All this, however, is academic in the present case because even under the more demanding standard apparently followed in Massachusetts, FMI has done more than merely articulate a reason. It has offered three affidavits in which those concerned set forth their assessment that Woods was not as well qualified as the four men ultimately hired; there is a contemporaneous evaluation of Woods critical of his skills that would presumably be admissible as a business record; and there is an explanation from one of the affiants that colorably explains how Woods could have done an adequate job for a number of years without being especially well qualified for the more demanding tasks contemplated by the new position in the upgraded company. Whether or not these materials taken together are a substantial case for the company--the case would be a stronger one if more had been said about the qualifications of the four men hired instead of Woods--the materials certainly amount to some evidence in support of the articulated reason.
Finally, it does not matter in the present case whether Massachusetts turns out to follow Hicks as construed by the EEOC rather than as we have construed it. Whatever weight a disbelieved reason may have in supporting an inference of discriminatory intent, Woods has not created "a genuine issue of fact on the question of whether the employer's asserted explanation for its actions is worthy of credence." See p. 11, n.3, supra. The jury might conclude that Woods was at least minimally qualified based on his past record, but there is no evidence that the employer's asserted explanation--that it found four other men better qualified--is pretextual.
2. Mass. Gen. L. ch. 93 §§ 102 and 103.
Lastly, Woods claims that the district court erred in finding that his Mass. Gen. L. ch. 93 §§ 102 and 103 claims were preempted by Mass. Gen. L. ch. 151B. Woods' argument, however, is not supported in the caselaw. See Martin v. Envelope Div. of Westvaco Corp., No. CIV. A. 92-30121-MAP, 1994 WL 162354, at 11 (D. Mass. Apr. 29, 1994) (collecting federal and state court cases holding that Mass. Gen. L. ch. 151B provides the exclusive remedy in Massachusetts for employment related discrimination claims); see also DeFazio v. Delta Air Lines, Inc., 849 F. Supp. 98, 103 (D. Mass. 1994) (holding that the reasoning of state and federal cases which find Mass. Gen. L. ch. 93 § 102 employment discrimination claims to be preempted by Mass. Gen. L. ch. 151B "applies with equal force to [employment discrimination] claims under Chapter 93, § 103").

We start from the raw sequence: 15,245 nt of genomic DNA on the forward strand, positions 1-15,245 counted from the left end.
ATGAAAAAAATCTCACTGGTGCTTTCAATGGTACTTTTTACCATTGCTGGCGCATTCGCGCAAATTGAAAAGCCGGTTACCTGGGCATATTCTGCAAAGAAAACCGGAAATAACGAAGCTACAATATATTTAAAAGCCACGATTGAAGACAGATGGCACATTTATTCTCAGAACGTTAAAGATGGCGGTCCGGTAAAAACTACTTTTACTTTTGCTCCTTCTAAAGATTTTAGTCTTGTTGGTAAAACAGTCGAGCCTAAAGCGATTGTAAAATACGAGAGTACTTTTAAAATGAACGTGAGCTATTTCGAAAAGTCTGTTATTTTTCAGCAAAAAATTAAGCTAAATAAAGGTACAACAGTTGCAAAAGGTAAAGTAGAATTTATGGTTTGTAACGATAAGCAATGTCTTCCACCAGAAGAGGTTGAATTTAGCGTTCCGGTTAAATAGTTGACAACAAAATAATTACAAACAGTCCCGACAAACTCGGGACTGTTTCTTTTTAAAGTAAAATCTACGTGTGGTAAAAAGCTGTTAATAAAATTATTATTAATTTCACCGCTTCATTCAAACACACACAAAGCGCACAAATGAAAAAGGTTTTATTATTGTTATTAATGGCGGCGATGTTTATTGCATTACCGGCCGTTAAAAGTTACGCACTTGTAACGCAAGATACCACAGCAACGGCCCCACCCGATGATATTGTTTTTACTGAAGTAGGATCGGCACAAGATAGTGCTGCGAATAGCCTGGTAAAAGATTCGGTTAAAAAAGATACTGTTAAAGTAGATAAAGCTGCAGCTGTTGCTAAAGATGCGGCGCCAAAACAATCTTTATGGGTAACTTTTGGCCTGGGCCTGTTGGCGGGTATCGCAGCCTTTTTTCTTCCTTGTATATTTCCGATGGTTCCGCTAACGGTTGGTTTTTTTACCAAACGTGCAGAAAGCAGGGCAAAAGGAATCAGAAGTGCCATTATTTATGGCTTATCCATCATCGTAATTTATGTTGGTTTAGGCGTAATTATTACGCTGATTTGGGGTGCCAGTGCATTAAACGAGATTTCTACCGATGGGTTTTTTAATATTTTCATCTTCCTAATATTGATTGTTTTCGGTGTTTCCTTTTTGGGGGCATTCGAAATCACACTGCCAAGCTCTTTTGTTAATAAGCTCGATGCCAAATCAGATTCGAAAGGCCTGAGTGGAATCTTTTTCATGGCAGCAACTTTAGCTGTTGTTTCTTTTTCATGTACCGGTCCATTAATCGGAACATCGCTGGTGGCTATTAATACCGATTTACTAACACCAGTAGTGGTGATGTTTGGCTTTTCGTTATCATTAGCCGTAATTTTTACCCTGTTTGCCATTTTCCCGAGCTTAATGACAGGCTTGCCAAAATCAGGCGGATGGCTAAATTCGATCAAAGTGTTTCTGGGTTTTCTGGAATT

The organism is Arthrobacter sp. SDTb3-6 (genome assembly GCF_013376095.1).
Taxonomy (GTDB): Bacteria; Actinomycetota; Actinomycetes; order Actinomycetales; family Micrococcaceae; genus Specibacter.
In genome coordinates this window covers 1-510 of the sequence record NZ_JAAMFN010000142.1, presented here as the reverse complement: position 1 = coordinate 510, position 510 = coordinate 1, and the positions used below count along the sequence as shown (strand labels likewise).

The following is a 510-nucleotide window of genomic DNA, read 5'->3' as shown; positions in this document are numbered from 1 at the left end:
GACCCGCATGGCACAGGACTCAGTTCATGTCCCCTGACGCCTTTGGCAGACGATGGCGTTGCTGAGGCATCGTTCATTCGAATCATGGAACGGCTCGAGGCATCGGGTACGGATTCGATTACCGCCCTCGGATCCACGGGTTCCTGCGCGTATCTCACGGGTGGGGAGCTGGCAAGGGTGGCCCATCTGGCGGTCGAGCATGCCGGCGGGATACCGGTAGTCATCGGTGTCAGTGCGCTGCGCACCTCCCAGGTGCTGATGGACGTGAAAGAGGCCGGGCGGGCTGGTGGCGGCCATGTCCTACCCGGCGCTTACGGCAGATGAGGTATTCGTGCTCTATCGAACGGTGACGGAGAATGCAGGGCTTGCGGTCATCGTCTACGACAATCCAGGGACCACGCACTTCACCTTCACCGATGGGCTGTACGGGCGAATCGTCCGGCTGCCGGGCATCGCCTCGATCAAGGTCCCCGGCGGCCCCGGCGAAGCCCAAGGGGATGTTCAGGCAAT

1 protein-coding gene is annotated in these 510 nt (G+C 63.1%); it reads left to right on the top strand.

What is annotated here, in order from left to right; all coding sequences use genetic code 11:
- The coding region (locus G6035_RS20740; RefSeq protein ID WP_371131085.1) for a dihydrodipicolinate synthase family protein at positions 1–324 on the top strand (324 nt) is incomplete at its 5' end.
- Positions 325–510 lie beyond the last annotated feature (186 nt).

In sum, we agree with the district court that
the adequacy of the remedies afforded under Mass. Gen. L. ch. 151B, the efficiency of a uniform legislative remedy, the importance of giving effect to the procedural prerequisites of Mass. Gen. L. ch. 151B, and the absence of clear guidance from the Massachusetts Supreme Judicial Court, all support the finding that Mass. Gen. L. ch. 151B is the exclusive state law remedy for employment discrimination complaints.
Woods v. Friction Materials, Inc., 836 F. Supp. 899, 908 (D. Mass. 1993) (citing Bergeson v. Franchi, 783 F. Supp. 713 (D. Mass. 1992)).
For the foregoing reasons, the order of the district court granting summary judgment in favor of defendant FMI is Affirmed.
* Chief Judge Stephen Breyer heard oral argument in this matter but did not participate in the drafting or the issuance of the panel's opinion. The remaining two panelists therefore issue this opinion pursuant to 28 U.S.C. § 46(d).
1. Wilson replaced Valentin who, in July 1989, was arrested by the Massachusetts State Police and terminated from his employment for theft of FMI funds. McKew aff. at 2. This is only important because of Woods' allegation that Valentin made racist remarks to Woods while they worked together. Valentin, however, played no role in FMI's decision not to hire Woods since he was no longer employed by the company when the employment decisions were made. See Medina-Munoz v. R.J. Reynolds Tobacco Co., 896 F.2d 5, 10 (1st Cir. 1990) ("The biases of one who neither makes nor influences the challenged personnel decision are not probative in an employment discrimination case.").
2. Woods misstates the law when he argues without citing any authority that "if the plaintiff shows that an employer's reasons are not credible, he resurrects the presumption of unlawful discrimination, since in the absence of any known reasons for the employers decision, courts presume that the employer was motivated by discriminatory reasons." In Hicks, the Court addressed this precise issue and held that once the defendant has succeeded in carrying its burden of production, the McDonnell Douglas framework -- with its presumptions and burdens -- is no longer relevant. To resurrect it later, after the trier of fact has determined that what was 'produced' to meet the burden of production is not credible, flies in the face of our holding in Burdine that to rebut the presumption 'the defendant need not persuade the court that it was actually motivated by the proffered reasons.' Hicks, 113 S. Ct. at 2749 (quoting Burdine, 450 U.S. at 254).